Interrupt Patterns (Notice Repetition)

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WHAT Interrupt Patterns
WHY    To help the leader become aware of and shift the patterns that interfere with successful leadership
HOW   Notice Repetition


Honor Story
Listen and watch for recurring patterns of behavior that may be interfering with progress. These might be things like routinely forgetting to thank people for their work, making jokes during serious moments, reacting instead of responding, being indecisive, doing everything herself, forming combative relationships, among many other patterned behaviors.


Be Bold and Compassionate.

  •        Name the pattern and the impact for the leader so she can begin to recognize it.

  •        Check to see if she recognizes the pattern: it’s only important that she understand the origin of this pattern, it’s not necessary for us to know in              order for her to interrupt it.

  •        Acknowledge the beauty of the pattern that might have once served but now interferes with effectiveness.

  •        Ask if she wants to change the pattern.

Examples of declarative statements about noticing patterns:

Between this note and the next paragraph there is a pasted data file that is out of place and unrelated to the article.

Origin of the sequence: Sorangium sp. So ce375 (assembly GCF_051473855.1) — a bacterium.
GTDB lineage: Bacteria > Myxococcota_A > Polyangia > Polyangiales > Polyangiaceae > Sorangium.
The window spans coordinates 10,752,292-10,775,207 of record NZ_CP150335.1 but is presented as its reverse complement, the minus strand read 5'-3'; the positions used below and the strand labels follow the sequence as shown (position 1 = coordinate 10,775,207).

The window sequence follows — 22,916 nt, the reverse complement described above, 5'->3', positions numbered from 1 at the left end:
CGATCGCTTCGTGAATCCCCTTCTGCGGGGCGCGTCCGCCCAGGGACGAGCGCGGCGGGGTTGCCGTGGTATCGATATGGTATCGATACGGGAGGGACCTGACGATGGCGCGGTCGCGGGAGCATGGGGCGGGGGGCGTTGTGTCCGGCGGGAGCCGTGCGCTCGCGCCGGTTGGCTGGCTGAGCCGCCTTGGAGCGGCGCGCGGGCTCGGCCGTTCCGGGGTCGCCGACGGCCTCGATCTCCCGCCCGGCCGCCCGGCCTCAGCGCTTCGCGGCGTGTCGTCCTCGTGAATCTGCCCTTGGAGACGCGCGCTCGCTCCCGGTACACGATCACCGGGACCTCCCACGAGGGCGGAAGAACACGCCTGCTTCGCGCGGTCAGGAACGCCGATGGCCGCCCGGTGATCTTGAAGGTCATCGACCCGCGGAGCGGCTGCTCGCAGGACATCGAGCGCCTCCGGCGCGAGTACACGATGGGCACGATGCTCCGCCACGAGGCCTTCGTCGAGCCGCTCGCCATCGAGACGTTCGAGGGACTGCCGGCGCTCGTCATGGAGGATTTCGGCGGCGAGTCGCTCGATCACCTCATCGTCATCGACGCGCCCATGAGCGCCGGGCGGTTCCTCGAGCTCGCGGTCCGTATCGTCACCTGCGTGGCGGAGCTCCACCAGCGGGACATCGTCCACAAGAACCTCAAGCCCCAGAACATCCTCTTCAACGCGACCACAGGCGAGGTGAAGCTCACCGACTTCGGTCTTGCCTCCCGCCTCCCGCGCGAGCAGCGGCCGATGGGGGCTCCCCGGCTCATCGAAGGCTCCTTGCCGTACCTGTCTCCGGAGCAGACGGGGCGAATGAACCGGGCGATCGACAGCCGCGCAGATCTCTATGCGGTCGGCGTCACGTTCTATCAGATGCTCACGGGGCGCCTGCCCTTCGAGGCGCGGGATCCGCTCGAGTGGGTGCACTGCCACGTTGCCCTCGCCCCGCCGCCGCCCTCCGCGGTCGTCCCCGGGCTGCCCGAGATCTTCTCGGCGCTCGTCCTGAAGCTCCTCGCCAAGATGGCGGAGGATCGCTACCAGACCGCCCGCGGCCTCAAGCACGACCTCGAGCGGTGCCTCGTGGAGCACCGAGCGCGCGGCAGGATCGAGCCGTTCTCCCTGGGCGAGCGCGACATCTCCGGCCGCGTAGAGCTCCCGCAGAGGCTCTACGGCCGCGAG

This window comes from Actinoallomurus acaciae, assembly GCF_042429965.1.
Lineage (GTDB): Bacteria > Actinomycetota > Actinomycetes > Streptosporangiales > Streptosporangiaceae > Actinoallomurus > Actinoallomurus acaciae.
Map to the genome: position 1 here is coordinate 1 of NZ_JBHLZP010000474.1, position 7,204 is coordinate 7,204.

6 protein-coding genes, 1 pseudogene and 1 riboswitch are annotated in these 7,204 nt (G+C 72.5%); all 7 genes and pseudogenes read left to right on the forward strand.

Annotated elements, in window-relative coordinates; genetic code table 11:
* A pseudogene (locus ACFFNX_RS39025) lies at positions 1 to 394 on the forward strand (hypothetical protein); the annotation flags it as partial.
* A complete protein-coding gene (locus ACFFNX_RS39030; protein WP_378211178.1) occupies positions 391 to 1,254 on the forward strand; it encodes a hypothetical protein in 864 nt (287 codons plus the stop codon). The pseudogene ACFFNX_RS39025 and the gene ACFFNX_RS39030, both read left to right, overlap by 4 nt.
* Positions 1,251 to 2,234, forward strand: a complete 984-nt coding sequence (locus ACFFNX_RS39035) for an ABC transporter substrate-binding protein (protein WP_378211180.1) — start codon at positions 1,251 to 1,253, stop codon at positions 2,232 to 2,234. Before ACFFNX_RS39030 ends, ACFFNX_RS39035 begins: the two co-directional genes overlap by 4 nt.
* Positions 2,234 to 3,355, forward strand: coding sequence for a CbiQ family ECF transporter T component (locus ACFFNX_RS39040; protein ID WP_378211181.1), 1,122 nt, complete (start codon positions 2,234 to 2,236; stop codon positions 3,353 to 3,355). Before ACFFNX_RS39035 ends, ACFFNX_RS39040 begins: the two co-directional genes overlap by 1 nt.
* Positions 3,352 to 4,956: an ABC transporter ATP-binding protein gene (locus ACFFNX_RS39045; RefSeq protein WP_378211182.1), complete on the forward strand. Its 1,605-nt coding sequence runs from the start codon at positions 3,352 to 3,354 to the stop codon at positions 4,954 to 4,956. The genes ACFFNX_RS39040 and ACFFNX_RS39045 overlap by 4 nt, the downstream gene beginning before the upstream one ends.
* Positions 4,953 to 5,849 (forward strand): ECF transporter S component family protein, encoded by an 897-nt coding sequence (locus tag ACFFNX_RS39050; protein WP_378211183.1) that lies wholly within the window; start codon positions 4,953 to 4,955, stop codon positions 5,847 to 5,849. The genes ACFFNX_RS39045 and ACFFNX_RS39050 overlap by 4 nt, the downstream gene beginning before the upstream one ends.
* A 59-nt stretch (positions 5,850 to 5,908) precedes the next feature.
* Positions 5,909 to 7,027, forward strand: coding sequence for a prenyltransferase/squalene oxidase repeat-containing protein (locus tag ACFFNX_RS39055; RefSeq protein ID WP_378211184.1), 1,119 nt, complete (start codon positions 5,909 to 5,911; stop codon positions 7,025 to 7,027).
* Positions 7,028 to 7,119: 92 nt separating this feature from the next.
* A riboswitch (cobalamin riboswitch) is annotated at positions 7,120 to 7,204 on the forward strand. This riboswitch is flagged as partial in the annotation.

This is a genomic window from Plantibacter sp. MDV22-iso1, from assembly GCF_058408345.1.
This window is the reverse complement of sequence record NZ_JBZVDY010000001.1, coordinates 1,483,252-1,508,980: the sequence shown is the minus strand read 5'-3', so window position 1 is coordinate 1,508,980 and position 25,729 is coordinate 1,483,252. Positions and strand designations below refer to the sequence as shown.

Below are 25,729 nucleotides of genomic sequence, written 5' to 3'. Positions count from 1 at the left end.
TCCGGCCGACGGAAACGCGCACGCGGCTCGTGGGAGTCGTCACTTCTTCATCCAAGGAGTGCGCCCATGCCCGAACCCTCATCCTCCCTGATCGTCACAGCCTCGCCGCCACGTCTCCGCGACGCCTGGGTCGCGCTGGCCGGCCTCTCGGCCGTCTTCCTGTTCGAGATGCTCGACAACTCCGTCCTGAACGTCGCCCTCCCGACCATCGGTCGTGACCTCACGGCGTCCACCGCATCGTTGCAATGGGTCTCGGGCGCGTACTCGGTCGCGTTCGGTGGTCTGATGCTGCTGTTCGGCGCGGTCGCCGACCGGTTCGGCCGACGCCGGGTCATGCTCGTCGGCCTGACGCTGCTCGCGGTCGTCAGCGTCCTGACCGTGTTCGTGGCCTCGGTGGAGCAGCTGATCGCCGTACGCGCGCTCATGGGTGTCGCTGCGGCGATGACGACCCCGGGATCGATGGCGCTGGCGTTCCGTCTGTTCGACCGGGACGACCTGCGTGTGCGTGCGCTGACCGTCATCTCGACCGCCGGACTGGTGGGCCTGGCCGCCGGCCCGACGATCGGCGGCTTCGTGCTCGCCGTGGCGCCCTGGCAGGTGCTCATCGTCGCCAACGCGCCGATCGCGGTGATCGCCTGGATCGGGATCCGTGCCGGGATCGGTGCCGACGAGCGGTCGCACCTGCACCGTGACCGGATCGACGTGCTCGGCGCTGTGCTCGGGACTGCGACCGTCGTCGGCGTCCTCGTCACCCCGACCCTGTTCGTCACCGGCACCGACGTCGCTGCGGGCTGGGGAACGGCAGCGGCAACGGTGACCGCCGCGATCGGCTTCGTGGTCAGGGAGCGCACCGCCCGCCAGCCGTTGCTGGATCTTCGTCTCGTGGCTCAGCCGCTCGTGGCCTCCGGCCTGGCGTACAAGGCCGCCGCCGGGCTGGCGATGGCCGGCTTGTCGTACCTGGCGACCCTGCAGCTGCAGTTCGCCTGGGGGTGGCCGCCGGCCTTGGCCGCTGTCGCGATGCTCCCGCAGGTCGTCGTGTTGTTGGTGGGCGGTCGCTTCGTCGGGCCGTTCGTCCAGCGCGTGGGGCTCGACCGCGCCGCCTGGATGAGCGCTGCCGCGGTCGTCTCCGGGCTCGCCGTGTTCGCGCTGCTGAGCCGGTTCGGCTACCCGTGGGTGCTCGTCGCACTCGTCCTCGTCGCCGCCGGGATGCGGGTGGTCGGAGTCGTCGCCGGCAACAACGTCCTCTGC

• “I notice that you make a joke when you begin to practice having an authentic conversation with a colleague.”

  • “This is the third combative relationship you’ve had with a colleague.”


Be Curious

Examples of nonjudgmental questions about patterns:

  • “Are you aware that the way you describe the interaction with your colleague was reactive rather than responsive?”

  • “Is this pattern familiar to you?”

  • “Would you like to try to change the pattern?”

  • If the leader would like to change the pattern, ask, “What would you like to substitute the behavior with?” (Replacing a behavior offers the most successful way to interrupt it.)


Potential Traps

  • Wanting to fix the colleague

  •  Being attached to outcome

  •  Being judgmental

  •  Asking for personal information about the history of the pattern